- Published on Monday, 22 October 2012 03:53
- Written by MARC NKWAME in Arusha
- Hits: 1806
TANZANIAN wildlife authorities have disowned a consignment of elephant tusks seized in Hong Kong that were reported to have been shipped from the country.
The Wildlife Officer in the Ministry of Natural Resources and Tourism, Mr Paul Sarakikya, said that such a consignment could not have been collected from Tanzania.Hong Kong authorities at the weekend reportedly confiscated US $3.4
million (nearly 6bn/-) worth of elephant tusks found in two containers.
The contraband weighed more than 8,000 pounds, making it one of the biggest ever seizure of ivory in Hong Kong.
He said that in most cases, the Dar es Salaam port could have been used simply as gateway by illegal ivory dealers who usually collect such "forbidden treasures" from as far as Zambia, Democratic Republic of Congo, Mozambique and other landlocked countries.
"Tanzania has succeeded in curbing elephant and other wildlife poaching to a great extent, it may be occurring as isolated cases, but such large consignment of ivories could not have been collected from the country," said Mr Sarakikya.
The Wildlife Officer, however, admitted that Tanzania's ports of entries, such as the Dar es Salaam harbour need to take greater care in screening containers from other countries being exported from the port because many of them could be carrying illegal goods including ivories.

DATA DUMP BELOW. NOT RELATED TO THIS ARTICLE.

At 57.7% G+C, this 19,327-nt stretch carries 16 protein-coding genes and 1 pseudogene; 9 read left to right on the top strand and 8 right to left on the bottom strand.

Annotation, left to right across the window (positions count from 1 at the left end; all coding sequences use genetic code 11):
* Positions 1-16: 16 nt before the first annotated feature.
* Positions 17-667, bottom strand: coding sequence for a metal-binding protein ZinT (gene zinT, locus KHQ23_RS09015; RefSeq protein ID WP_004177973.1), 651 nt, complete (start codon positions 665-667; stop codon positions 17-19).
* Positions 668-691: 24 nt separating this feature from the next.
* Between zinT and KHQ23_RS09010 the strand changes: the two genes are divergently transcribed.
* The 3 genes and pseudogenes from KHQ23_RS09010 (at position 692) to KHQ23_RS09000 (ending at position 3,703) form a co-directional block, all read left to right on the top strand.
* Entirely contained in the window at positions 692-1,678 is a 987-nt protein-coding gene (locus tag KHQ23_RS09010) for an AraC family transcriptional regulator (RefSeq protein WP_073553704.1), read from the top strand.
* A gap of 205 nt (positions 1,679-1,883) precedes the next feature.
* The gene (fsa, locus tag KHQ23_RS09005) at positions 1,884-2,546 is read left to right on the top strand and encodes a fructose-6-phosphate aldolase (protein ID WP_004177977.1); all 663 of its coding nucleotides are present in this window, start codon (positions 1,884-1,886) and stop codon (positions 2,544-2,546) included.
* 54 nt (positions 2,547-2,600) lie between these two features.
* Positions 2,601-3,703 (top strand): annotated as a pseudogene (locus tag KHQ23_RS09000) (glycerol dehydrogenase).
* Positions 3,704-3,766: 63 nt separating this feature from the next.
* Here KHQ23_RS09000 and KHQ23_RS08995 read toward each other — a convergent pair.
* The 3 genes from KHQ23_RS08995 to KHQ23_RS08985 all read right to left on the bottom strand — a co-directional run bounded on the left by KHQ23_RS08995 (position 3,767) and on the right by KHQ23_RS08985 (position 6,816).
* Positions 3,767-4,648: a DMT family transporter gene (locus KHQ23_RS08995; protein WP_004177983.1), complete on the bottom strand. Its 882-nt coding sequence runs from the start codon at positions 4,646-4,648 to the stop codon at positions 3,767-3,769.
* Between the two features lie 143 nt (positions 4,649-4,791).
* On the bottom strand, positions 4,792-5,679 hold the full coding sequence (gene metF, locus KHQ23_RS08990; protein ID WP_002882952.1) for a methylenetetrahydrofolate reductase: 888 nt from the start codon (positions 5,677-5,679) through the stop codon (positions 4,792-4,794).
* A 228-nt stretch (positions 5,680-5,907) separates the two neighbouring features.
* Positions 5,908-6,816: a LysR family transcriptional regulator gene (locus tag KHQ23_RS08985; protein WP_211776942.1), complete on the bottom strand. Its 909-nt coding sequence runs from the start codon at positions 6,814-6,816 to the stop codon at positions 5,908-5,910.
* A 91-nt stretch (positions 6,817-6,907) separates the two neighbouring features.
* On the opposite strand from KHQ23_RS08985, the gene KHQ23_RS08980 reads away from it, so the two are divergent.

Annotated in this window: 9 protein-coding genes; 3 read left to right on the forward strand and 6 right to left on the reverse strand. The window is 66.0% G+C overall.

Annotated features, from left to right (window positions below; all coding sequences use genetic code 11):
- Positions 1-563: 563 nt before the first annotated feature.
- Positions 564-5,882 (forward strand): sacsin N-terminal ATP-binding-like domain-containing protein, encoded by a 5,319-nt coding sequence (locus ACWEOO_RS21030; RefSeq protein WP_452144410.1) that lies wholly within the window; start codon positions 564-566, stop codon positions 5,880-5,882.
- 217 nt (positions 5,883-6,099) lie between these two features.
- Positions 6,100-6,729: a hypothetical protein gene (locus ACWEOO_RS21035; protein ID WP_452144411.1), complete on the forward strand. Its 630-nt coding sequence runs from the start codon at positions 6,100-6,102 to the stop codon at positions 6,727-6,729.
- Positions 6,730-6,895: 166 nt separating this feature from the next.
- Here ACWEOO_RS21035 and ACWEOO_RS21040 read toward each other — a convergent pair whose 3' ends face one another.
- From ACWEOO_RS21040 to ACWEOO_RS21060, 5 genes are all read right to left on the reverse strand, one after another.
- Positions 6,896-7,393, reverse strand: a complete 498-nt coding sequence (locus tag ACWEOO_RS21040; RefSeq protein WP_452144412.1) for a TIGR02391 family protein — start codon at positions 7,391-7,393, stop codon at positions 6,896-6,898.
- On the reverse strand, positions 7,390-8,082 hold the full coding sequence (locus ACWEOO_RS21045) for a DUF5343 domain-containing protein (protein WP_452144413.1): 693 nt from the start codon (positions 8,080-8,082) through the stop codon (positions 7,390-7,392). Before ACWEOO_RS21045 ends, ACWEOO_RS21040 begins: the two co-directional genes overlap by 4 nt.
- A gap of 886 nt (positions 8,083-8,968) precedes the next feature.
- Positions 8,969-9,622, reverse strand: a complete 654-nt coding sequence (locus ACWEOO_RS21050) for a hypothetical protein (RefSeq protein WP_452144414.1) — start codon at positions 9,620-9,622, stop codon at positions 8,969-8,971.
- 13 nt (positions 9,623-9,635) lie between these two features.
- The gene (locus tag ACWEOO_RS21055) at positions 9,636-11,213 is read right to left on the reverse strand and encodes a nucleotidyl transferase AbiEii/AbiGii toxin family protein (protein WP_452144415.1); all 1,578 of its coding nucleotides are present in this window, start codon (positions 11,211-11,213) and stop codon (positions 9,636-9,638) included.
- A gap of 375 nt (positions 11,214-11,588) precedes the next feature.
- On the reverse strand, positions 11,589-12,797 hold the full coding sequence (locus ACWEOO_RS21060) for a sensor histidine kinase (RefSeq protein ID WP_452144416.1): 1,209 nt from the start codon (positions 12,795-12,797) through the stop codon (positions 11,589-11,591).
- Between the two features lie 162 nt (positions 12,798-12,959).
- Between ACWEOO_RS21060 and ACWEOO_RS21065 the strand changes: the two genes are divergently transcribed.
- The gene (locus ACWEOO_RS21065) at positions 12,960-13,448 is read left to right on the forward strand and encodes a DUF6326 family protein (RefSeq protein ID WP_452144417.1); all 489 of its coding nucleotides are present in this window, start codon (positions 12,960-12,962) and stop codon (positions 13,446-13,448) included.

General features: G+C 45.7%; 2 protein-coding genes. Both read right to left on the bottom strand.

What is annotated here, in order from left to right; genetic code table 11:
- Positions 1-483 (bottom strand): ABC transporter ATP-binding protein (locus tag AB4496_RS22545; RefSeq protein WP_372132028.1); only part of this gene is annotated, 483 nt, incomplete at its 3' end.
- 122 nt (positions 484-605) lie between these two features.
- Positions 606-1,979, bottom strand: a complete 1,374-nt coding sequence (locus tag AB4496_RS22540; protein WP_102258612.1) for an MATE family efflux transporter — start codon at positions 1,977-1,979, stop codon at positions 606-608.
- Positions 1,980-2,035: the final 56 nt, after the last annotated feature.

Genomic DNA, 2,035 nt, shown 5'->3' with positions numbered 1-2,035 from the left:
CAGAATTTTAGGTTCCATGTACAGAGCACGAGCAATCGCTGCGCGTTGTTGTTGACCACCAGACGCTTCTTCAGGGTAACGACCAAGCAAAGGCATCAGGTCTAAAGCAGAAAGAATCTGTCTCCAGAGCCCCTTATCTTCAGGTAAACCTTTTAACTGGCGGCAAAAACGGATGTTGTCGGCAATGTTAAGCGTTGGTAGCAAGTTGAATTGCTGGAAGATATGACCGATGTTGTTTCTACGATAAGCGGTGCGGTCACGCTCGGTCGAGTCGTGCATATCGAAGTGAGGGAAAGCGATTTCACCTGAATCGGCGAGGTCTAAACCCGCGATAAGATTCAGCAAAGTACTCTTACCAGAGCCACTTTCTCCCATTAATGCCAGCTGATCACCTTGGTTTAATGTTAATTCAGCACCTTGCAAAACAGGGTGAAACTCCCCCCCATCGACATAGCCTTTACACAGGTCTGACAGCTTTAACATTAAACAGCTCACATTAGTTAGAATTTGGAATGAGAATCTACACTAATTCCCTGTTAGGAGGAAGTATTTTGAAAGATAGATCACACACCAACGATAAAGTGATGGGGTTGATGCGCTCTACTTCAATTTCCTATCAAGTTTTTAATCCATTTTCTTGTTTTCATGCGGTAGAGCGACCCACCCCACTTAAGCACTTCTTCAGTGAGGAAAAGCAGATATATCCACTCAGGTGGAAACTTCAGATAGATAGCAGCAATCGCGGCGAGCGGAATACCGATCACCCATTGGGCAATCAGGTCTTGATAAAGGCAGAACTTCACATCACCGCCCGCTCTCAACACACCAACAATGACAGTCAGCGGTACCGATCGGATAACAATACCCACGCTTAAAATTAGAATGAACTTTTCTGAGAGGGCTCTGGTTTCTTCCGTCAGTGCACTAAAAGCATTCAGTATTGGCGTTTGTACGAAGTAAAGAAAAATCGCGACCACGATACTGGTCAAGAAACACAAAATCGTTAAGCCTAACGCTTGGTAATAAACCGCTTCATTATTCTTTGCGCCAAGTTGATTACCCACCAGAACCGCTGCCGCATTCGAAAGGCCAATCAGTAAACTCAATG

The containers, according to Hong Kong Customs officials, had been shipped from Tanzania and Kenya. The agency seized a total of 1,209 pieces of ivory tusks and three pounds of ivory ornaments from the two containers.The reports have come when Tanzania has once again applied for a go-ahead to sell over 101,005kg of its ivory stockpile valued at over $55.5million (about 88.8bn/-) with a pledge that the money, if availed, would be used for anti-poaching operations.
The deputy minister for Natural Resources and Tourism, Mr Lazaro Nyalandu confirmed recently that the government had reapplied to the Convention on the International Trade in Endangered Species (CITES) for the sale of its ivory stockpile.
Last weekend, the Police in Arusha region in association with Kilimanjaro National Park officials impounded a rifle said to have been smuggled from Kenya and arrested one person in connection with the incident.China has reportedly taken over Japan as the world's largest ivory consumer.
And from 2006 to 2012, the ivory price in China has tripled, causing some Chinese to buy ivory products in Africa with dollars and smuggle them back to China to sell for a better price.